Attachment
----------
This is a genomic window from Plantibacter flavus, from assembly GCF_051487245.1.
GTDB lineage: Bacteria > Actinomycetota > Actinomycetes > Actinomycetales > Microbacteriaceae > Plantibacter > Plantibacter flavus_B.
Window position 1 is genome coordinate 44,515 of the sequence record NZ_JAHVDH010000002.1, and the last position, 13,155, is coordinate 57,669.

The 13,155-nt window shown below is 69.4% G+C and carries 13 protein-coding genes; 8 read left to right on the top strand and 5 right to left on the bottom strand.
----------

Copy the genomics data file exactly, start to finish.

This is a genomic window from Plantibacter flavus, from assembly GCF_051487245.1.
GTDB lineage: Bacteria > Actinomycetota > Actinomycetes > Actinomycetales > Microbacteriaceae > Plantibacter > Plantibacter flavus_B.
Window position 1 is genome coordinate 44,515 of the sequence record NZ_JAHVDH010000002.1, and the last position, 13,155, is coordinate 57,669.

The 13,155-nt window shown below is 69.4% G+C and carries 13 protein-coding genes; 8 read left to right on the top strand and 5 right to left on the bottom strand.